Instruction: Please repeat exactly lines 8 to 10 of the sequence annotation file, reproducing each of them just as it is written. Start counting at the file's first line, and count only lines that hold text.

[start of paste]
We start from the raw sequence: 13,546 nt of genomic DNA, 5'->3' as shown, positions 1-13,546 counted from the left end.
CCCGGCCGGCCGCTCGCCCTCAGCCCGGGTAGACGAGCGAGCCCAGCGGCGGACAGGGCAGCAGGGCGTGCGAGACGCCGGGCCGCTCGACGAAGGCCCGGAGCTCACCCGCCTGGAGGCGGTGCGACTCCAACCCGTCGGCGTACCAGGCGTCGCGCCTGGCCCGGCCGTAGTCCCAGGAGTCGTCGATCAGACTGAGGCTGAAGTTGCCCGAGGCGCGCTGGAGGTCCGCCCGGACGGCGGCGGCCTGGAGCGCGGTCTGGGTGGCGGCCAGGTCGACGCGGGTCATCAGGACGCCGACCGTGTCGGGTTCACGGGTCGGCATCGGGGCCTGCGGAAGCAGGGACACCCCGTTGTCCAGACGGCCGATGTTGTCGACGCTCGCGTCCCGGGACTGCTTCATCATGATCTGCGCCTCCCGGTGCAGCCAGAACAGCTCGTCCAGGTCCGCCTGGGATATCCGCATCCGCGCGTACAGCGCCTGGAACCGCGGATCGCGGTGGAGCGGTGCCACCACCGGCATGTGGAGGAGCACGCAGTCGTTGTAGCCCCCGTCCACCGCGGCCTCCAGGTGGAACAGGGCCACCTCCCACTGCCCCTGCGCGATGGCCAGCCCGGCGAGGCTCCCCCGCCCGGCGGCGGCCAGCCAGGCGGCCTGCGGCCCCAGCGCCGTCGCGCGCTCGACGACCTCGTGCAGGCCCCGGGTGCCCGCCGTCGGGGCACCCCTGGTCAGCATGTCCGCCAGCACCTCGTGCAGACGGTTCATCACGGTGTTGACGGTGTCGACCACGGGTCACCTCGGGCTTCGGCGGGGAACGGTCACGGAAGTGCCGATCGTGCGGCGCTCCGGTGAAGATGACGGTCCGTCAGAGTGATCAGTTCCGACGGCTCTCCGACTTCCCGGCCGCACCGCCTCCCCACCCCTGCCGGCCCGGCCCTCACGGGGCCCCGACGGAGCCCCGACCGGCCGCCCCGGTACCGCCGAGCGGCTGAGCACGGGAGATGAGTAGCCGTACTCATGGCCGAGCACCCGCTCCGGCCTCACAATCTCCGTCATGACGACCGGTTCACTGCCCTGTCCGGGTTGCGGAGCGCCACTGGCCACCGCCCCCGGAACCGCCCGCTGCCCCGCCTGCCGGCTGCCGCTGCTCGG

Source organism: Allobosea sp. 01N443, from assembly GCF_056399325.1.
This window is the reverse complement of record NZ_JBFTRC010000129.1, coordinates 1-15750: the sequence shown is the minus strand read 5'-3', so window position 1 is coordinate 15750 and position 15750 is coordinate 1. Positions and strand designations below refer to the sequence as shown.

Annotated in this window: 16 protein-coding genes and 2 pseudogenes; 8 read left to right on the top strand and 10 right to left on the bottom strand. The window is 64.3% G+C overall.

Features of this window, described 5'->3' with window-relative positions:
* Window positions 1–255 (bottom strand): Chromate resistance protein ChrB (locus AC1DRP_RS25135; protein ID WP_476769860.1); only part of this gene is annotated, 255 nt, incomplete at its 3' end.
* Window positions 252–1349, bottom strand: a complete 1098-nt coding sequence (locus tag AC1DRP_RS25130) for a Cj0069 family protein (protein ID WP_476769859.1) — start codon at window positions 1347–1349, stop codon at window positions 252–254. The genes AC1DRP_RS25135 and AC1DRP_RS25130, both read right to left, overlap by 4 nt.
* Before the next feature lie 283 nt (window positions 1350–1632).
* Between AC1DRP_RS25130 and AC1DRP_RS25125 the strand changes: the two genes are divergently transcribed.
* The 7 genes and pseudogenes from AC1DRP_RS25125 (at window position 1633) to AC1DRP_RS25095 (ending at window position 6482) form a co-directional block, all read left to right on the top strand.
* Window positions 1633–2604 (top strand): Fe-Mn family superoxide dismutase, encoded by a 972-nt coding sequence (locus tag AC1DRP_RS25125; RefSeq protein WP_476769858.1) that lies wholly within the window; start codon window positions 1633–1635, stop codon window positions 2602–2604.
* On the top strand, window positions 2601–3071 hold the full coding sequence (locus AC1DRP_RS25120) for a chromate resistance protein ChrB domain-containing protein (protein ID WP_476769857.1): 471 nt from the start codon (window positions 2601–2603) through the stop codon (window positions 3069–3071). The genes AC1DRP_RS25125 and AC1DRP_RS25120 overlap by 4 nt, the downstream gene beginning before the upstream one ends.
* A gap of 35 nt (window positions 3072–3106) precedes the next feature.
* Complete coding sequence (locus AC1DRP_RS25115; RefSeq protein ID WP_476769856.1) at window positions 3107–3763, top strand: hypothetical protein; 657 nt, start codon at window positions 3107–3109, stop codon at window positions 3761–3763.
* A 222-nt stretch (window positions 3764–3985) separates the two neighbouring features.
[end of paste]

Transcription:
* Window positions 252–1349, bottom strand: a complete 1098-nt coding sequence (locus tag AC1DRP_RS25130) for a Cj0069 family protein (protein ID WP_476769859.1) — start codon at window positions 1347–1349, stop codon at window positions 252–254. The genes AC1DRP_RS25135 and AC1DRP_RS25130, both read right to left, overlap by 4 nt.
* Before the next feature lie 283 nt (window positions 1350–1632).
* Between AC1DRP_RS25130 and AC1DRP_RS25125 the strand changes: the two genes are divergently transcribed.